McCain’s speaking talents captured in a nutshell, or rather in a mayonnaise jar that’s been left in the sun

From a piece, “How the candidates’ speaking styles play,” in the July 11 Christian Science Monitor, by Ariel Sabar:

McCain excels at the give-and-take with voters in town meetings and other intimate settings, where his unvarnished musings and grasp of policy detail play well. As far back as 2000, he branded his campaign bus the Straight Talk Express because of the free-wheeling gab sessions with journalists aboard, a rarity in an age of heavily managed access to presidential candidates.

But in larger venues and in speeches, McCain’s rhetorical style can sound like—as the Comedy Central host Stephen Colbert recently put it—“tired mayonnaise.” His yen for the prefatory “my friends” can weary. His body language—a smile after sternly pledging to follow Osama bin Laden to “the gates of hell”—can seem incongruous and ill-timed. His jokes often sound recycled, and his tongue is prone to slips, as when he promised earlier this month to “veto every single beer”—instead of bill—“with earmarks.”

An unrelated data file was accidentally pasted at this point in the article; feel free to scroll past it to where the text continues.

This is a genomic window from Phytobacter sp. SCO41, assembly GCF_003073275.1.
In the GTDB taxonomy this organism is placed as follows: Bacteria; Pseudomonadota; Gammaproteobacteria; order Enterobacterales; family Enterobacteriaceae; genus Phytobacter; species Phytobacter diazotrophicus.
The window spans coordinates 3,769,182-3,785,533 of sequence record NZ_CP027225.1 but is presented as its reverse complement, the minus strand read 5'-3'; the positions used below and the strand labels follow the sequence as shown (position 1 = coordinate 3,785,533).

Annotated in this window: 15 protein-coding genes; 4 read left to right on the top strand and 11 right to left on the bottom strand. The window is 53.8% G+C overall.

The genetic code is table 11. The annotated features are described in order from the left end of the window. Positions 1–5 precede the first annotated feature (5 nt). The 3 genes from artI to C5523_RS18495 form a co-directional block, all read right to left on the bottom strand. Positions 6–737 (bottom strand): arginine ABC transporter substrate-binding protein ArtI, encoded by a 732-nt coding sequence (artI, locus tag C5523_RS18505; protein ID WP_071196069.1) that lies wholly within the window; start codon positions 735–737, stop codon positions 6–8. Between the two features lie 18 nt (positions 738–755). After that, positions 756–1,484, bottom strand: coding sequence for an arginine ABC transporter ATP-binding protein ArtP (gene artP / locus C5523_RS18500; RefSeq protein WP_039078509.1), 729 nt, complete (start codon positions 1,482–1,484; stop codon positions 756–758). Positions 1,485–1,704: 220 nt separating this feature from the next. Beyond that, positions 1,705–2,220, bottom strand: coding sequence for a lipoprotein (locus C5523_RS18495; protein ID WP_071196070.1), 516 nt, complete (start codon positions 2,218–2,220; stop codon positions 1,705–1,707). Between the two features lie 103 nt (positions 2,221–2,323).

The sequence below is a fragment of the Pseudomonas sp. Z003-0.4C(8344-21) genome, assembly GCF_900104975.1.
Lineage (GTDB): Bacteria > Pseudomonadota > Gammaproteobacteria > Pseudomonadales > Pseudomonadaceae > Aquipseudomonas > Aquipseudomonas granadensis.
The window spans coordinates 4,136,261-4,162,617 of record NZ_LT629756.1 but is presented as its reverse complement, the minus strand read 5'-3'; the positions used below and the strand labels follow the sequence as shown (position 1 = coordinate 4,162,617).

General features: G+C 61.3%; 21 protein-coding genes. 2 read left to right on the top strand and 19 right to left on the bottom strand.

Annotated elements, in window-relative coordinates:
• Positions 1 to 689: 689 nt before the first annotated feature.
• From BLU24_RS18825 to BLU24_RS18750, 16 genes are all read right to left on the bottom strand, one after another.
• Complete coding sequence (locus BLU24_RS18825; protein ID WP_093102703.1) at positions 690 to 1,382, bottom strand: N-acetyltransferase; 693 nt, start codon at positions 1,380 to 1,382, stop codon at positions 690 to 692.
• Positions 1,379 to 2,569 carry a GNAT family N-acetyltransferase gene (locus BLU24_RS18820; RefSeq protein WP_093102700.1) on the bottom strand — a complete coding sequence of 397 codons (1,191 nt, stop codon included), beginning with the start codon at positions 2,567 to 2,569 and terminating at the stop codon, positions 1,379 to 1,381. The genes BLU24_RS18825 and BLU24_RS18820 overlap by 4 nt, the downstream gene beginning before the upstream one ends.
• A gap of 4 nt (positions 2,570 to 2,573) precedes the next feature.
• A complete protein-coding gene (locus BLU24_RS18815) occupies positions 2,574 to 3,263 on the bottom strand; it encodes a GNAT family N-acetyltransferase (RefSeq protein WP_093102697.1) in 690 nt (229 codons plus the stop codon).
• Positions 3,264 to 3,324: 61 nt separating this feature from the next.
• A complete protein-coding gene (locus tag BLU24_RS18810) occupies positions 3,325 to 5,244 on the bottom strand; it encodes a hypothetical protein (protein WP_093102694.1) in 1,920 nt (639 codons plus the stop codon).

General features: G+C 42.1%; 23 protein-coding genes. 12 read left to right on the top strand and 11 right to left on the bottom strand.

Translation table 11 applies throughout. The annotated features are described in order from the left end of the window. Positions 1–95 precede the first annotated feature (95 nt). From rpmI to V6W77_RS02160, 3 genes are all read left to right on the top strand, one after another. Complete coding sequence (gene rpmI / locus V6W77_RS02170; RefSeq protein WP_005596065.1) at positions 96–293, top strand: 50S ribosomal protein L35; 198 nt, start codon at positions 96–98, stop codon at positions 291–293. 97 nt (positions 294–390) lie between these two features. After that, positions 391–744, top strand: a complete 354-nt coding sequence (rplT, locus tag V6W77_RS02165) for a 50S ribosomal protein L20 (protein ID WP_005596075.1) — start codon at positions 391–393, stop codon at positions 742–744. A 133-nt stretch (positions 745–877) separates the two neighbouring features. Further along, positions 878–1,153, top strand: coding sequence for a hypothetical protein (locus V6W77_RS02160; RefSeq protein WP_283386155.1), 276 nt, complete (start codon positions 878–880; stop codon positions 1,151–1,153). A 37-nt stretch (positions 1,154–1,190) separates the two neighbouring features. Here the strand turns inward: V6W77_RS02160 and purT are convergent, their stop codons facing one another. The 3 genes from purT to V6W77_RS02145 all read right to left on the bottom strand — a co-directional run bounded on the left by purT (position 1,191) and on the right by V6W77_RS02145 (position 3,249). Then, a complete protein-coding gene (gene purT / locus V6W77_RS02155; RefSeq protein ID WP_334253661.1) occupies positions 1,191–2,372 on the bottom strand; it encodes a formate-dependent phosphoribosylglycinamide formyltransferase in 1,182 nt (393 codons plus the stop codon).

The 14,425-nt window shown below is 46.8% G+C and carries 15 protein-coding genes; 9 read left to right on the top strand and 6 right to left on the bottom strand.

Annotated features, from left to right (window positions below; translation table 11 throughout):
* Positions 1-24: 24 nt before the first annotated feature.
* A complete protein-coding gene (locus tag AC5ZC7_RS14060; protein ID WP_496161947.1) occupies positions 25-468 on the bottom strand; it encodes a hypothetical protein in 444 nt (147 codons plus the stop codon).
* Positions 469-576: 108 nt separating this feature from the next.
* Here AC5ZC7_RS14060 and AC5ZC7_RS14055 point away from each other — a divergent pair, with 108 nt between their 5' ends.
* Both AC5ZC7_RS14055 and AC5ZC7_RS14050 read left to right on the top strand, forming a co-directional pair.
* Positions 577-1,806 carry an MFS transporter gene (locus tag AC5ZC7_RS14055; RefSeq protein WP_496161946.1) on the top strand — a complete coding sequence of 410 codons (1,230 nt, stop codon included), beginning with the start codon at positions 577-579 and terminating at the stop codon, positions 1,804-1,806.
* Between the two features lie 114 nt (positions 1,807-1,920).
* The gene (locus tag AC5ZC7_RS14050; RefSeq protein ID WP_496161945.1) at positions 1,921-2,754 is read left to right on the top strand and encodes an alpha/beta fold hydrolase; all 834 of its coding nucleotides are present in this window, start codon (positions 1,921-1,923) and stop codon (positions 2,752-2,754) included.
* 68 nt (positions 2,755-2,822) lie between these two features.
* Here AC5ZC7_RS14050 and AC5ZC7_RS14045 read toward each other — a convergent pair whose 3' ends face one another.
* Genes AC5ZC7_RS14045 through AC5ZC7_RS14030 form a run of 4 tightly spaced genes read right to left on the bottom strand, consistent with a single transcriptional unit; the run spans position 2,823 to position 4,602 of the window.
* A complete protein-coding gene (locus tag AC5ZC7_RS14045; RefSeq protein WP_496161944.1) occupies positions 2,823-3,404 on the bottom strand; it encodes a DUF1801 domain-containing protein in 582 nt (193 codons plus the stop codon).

Posted by Lawrence Auster at July 12, 2008 05:18 PM | Send

Email entry

Email this entry to:

Your email address:

Message (optional):